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View Diary: Psychiatry - What Causes Schizophrenia (51 comments)

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  •  Hmm I Recall Reading Some Years Ago That (6+ / 0-)

    brain ventricles were larger in (some?) brains of schizophrenics. Is that still regarded as true? If so it would seem to support a more structural cause or contribution than brain chemistry.

    I had a diagnosed schizophrenic in my apartment building some years ago. Observing him when I was a programmer at the time, I had the impression of process control systems that weren't functioning right.

    At any given instant I myself might notice a germ of a sensory impression or micro-memory but they never go anywhere. Some process(es) very quickly sort them out as extraneous or invalid. It seemed to me that similar events in his brain would get past some kind of sorting or error checking processes and go on developing as valid realworld activity and then go on to become memories as if real.

    It all gives me the impression that there is an astronomical amount of data and processing and competing activities going on to make up mental and emotional activity, healthy or otherwise.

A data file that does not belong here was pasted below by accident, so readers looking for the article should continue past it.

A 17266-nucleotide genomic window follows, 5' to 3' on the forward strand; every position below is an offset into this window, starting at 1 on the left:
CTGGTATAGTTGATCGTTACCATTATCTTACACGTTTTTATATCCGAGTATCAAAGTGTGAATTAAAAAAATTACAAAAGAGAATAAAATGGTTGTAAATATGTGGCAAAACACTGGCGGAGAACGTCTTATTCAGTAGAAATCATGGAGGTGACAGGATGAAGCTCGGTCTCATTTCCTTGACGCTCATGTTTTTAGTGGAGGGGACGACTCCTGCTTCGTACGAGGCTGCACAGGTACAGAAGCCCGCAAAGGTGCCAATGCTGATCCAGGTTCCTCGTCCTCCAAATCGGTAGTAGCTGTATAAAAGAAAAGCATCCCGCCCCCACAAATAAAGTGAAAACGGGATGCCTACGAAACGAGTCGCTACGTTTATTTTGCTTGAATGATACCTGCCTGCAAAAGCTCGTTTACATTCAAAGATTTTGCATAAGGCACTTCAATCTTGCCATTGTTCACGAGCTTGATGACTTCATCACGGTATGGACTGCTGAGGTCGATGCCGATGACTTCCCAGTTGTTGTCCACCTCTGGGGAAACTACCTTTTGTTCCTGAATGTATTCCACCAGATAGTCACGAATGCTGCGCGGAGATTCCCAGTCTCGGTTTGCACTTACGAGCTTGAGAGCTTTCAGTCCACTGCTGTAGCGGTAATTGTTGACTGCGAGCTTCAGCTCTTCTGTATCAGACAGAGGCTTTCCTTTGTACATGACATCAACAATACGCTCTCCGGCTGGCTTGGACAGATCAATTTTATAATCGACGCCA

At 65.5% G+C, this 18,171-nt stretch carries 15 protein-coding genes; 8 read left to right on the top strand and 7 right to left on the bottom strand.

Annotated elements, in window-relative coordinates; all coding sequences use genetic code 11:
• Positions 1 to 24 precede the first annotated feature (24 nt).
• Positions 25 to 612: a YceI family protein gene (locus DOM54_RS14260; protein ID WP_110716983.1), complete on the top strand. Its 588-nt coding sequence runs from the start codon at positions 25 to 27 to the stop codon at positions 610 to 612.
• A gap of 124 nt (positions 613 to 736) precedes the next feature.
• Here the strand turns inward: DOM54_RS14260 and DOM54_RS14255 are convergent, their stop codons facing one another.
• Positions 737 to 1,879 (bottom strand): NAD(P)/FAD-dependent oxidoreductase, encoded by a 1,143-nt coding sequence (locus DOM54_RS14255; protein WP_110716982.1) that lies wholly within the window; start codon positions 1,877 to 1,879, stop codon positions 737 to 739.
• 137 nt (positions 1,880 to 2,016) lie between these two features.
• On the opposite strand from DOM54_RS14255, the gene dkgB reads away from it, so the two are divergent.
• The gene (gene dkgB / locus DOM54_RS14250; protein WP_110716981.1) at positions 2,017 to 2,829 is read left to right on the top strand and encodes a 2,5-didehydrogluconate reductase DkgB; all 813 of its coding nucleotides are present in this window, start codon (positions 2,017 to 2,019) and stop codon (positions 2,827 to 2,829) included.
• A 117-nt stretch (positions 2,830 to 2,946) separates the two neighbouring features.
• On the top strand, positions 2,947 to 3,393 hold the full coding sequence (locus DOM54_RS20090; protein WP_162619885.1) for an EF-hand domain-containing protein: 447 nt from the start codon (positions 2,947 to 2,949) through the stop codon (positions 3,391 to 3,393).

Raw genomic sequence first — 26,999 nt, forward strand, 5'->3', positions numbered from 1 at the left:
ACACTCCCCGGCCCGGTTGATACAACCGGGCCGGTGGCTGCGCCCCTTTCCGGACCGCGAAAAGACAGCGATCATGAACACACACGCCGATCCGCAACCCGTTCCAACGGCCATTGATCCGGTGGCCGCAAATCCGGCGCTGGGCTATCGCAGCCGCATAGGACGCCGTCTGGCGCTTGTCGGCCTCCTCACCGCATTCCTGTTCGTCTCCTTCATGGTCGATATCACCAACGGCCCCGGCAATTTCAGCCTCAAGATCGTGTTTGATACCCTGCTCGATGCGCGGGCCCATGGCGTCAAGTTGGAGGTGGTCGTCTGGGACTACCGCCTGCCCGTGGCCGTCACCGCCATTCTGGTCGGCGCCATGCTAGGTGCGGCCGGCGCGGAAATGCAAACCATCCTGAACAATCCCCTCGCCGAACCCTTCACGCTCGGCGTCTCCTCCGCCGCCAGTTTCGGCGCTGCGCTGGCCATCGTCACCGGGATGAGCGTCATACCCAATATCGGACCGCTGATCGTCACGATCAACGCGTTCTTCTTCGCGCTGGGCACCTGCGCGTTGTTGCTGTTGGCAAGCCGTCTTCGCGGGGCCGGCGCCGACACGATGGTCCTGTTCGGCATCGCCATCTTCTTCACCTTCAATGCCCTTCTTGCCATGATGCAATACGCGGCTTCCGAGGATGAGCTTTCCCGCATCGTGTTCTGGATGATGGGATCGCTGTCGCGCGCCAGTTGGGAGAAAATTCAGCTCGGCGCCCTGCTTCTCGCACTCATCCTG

Thanks for this interesting diary.

    We are called to speak for the weak, for the voiceless, for victims of our nation and for those it calls enemy.... --ML King "Beyond Vietnam"

    by Gooserock on Wed Jul 11, 2012 at 03:49:24 PM PDT

    •  Yes, structural abnormalities are seen (6+ / 0-)

      Yes, there have been studies documenting brain sturctuaral abnormalities in people with schizophrenia.  Enlarged brain ventricles (fluid-filled spaces within the brain) are one finding.  However, enlarged brain ventricles are seen in a variety of neurological disorders, and so are not specific to schizophrenia.  And then no one knows if the enlarged ventricles seen in schizophrenic are a cause of a consequence.

      The other documented structural brain abnormalities documented in people with schizophrenia is a decrease in the size of the brain's grey matter- the region of the brain that contains nerve cell bodies.  Again, this is a non-specific finding: it is also seen in a variety of dementias.

      While interesting, neither of these findings can be show to be causative of schizophrenia.

      "The fool doth think he is wise: the wise man knows himself to be a fool" - W. Shakespeare

      by Hugh Jim Bissell on Wed Jul 11, 2012 at 04:08:23 PM PDT

      [ Parent ]

      •  A=B; larger ventricles are seen because... (2+ / 0-)

        the brain itself has shrunk.

        Elderly people routinely have generous sized ventricles in the brain easily seen on CT or MRI scan. That's not because the ventricles are 'swollen' or the fluid can't get out; it's because the brain itself is shrinking with the age-related loss of nerve cells, and the ventricles expand to fill the missing volume.

        Anything causing loss of brain cells will eventually lead to expansion of the ventricles.

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